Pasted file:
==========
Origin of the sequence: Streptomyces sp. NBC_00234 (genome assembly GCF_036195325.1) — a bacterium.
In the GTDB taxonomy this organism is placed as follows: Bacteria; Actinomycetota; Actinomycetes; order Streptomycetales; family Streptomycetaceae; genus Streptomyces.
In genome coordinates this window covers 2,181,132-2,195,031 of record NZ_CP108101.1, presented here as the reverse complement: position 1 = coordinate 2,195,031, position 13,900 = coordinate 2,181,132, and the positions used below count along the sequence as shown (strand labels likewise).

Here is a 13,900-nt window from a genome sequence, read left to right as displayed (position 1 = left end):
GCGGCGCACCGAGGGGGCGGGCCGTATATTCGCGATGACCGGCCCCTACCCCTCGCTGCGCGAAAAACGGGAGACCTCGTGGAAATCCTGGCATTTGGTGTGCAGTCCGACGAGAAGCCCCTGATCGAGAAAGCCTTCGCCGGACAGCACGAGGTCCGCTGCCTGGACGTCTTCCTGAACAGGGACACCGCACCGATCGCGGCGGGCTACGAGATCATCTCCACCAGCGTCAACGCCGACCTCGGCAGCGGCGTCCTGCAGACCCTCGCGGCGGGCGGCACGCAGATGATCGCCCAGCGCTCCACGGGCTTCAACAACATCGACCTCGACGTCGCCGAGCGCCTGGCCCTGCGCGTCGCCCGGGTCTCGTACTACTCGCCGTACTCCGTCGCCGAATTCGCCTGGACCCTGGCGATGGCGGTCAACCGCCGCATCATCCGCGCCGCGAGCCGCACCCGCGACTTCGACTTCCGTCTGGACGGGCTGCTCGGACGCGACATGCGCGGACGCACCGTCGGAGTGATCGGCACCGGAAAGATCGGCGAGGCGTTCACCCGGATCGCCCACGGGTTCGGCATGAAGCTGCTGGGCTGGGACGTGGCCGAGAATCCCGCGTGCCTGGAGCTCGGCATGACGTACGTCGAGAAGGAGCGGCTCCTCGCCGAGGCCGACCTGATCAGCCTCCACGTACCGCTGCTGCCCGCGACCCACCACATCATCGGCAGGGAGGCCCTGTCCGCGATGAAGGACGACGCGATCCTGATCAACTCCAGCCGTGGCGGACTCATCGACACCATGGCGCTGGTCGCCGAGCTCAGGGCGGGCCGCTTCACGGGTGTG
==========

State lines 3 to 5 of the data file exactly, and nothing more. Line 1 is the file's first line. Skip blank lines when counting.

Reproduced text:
In genome coordinates this window covers 2,181,132-2,195,031 of record NZ_CP108101.1, presented here as the reverse complement: position 1 = coordinate 2,195,031, position 13,900 = coordinate 2,181,132, and the positions used below count along the sequence as shown (strand labels likewise).

Here is a 13,900-nt window from a genome sequence, read left to right as displayed (position 1 = left end):
GCGGCGCACCGAGGGGGCGGGCCGTATATTCGCGATGACCGGCCCCTACCCCTCGCTGCGCGAAAAACGGGAGACCTCGTGGAAATCCTGGCATTTGGTGTGCAGTCCGACGAGAAGCCCCTGATCGAGAAAGCCTTCGCCGGACAGCACGAGGTCCGCTGCCTGGACGTCTTCCTGAACAGGGACACCGCACCGATCGCGGCGGGCTACGAGATCATCTCCACCAGCGTCAACGCCGACCTCGGCAGCGGCGTCCTGCAGACCCTCGCGGCGGGCGGCACGCAGATGATCGCCCAGCGCTCCACGGGCTTCAACAACATCGACCTCGACGTCGCCGAGCGCCTGGCCCTGCGCGTCGCCCGGGTCTCGTACTACTCGCCGTACTCCGTCGCCGAATTCGCCTGGACCCTGGCGATGGCGGTCAACCGCCGCATCATCCGCGCCGCGAGCCGCACCCGCGACTTCGACTTCCGTCTGGACGGGCTGCTCGGACGCGACATGCGCGGACGCACCGTCGGAGTGATCGGCACCGGAAAGATCGGCGAGGCGTTCACCCGGATCGCCCACGGGTTCGGCATGAAGCTGCTGGGCTGGGACGTGGCCGAGAATCCCGCGTGCCTGGAGCTCGGCATGACGTACGTCGAGAAGGAGCGGCTCCTCGCCGAGGCCGACCTGATCAGCCTCCACGTACCGCTGCTGCCCGCGACCCACCACATCATCGGCAGGGAGGCCCTGTCCGCGATGAAGGACGACGCGATCCTGATCAACTCCAGCCGTGGCGGACTCATCGACACCATGGCGCTGGTCGCCGAGCTCAGGGCGGGCCGCTTCACGGGTGTG